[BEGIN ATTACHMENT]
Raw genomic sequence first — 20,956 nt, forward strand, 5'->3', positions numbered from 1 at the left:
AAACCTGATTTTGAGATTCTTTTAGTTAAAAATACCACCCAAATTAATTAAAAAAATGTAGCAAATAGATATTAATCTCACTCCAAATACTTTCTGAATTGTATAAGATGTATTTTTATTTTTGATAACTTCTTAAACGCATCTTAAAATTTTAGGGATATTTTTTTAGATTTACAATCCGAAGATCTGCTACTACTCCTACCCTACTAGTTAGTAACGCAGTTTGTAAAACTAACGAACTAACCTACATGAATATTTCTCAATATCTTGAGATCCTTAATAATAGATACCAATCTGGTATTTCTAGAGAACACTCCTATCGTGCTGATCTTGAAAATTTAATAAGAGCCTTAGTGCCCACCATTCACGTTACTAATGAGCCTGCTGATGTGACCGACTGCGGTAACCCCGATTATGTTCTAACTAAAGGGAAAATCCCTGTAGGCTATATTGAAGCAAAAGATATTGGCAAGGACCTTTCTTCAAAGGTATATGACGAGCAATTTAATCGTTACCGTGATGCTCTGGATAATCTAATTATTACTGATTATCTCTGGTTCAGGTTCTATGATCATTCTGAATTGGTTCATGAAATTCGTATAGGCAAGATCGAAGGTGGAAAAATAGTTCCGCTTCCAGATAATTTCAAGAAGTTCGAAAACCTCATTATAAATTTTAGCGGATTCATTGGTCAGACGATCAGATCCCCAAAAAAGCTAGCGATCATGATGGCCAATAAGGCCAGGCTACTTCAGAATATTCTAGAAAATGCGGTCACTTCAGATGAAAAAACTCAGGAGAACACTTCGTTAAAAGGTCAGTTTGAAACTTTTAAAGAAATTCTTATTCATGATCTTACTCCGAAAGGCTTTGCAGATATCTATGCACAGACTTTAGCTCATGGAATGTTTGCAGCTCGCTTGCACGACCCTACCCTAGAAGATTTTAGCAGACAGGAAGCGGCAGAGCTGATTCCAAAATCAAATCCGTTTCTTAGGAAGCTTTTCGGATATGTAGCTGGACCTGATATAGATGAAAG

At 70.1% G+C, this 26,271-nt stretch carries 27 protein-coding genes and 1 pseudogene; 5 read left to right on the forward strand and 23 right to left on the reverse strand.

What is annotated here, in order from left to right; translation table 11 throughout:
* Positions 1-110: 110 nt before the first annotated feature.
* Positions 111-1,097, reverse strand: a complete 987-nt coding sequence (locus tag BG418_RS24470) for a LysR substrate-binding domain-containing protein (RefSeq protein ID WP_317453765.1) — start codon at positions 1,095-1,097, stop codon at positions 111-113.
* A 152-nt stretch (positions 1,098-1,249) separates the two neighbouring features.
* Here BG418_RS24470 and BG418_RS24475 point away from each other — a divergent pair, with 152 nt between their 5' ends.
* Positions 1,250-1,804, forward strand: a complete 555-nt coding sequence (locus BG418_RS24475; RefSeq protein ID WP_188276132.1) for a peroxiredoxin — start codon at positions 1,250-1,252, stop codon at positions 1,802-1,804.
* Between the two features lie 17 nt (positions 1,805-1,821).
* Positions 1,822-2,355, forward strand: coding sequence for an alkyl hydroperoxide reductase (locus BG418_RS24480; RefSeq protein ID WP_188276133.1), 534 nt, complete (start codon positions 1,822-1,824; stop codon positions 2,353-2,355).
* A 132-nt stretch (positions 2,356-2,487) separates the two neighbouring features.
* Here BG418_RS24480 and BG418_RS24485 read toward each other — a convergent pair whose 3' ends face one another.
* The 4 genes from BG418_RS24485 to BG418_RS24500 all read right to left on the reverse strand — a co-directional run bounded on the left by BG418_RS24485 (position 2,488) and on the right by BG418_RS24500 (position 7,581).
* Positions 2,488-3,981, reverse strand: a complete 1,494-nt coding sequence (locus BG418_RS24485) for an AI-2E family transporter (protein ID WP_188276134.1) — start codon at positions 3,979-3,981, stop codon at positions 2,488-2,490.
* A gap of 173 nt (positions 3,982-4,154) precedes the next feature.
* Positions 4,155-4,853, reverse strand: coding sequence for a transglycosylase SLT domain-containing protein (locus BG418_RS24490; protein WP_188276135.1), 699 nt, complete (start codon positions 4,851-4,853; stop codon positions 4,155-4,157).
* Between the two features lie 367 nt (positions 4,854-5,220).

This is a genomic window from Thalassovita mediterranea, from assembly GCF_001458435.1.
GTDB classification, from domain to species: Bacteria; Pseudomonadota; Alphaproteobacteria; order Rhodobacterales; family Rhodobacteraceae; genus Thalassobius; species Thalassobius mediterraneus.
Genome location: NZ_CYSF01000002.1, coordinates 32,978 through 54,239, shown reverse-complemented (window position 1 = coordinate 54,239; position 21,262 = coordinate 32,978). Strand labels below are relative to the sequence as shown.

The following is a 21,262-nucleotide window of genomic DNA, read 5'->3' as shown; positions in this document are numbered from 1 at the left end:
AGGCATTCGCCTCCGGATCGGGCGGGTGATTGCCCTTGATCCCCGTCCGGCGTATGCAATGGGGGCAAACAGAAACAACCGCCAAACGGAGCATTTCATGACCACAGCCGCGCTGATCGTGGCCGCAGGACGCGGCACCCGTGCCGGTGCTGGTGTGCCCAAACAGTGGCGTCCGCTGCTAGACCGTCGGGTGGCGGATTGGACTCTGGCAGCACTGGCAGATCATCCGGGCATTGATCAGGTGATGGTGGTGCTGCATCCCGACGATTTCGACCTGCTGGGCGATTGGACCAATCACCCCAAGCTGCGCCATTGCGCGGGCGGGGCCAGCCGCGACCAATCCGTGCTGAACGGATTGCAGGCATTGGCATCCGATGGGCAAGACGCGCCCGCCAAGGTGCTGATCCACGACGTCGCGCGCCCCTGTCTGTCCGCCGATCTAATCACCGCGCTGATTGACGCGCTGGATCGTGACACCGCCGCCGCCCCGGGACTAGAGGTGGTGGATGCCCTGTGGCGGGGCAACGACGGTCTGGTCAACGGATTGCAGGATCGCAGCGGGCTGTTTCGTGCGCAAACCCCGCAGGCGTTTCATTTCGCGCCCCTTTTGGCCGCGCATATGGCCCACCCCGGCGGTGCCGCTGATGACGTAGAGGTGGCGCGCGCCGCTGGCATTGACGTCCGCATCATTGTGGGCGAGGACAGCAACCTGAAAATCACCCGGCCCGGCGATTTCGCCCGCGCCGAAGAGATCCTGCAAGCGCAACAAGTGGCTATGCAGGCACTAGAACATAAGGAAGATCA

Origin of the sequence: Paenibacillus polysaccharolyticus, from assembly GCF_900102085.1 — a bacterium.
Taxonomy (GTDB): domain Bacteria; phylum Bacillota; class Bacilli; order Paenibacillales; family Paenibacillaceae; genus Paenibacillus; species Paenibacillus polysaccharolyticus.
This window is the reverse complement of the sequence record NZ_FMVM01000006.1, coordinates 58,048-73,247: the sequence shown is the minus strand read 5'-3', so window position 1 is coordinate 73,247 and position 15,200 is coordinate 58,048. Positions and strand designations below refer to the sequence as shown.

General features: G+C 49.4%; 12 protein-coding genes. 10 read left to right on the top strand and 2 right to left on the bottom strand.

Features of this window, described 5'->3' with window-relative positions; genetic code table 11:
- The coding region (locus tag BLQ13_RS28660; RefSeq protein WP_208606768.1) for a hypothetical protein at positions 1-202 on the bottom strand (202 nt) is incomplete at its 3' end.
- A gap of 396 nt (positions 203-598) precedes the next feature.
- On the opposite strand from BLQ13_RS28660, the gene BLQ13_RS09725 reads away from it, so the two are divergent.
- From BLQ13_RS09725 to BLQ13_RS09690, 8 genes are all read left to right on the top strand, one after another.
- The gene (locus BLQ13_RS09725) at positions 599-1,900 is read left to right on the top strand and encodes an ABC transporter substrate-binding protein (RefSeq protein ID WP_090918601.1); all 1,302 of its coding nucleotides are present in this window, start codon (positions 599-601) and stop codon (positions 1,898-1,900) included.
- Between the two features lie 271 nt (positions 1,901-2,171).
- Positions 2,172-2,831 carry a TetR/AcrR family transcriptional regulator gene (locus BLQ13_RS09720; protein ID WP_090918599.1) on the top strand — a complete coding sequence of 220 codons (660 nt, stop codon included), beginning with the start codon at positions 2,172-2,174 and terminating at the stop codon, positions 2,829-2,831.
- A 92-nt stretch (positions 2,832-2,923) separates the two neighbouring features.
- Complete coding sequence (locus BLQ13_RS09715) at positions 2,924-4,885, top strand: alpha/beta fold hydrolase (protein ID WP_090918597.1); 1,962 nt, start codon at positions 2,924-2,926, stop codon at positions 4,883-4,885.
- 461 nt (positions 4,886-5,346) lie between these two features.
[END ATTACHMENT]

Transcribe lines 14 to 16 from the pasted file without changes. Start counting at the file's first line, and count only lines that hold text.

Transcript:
* The 4 genes from BG418_RS24485 to BG418_RS24500 all read right to left on the reverse strand — a co-directional run bounded on the left by BG418_RS24485 (position 2,488) and on the right by BG418_RS24500 (position 7,581).
* Positions 2,488-3,981, reverse strand: a complete 1,494-nt coding sequence (locus BG418_RS24485) for an AI-2E family transporter (protein ID WP_188276134.1) — start codon at positions 3,979-3,981, stop codon at positions 2,488-2,490.
* A gap of 173 nt (positions 3,982-4,154) precedes the next feature.